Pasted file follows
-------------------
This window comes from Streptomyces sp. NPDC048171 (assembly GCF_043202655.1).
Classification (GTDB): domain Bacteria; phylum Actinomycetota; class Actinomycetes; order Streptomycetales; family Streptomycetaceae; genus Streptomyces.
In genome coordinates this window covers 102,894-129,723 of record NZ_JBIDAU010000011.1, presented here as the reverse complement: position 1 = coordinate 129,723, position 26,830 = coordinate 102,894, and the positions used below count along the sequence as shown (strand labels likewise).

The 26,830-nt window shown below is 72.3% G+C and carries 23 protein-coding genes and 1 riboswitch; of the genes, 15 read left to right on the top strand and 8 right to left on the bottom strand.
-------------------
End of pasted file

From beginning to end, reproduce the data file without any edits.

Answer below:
This window comes from Streptomyces sp. NPDC048171 (assembly GCF_043202655.1).
Classification (GTDB): domain Bacteria; phylum Actinomycetota; class Actinomycetes; order Streptomycetales; family Streptomycetaceae; genus Streptomyces.
In genome coordinates this window covers 102,894-129,723 of record NZ_JBIDAU010000011.1, presented here as the reverse complement: position 1 = coordinate 129,723, position 26,830 = coordinate 102,894, and the positions used below count along the sequence as shown (strand labels likewise).

The 26,830-nt window shown below is 72.3% G+C and carries 23 protein-coding genes and 1 riboswitch; of the genes, 15 read left to right on the top strand and 8 right to left on the bottom strand.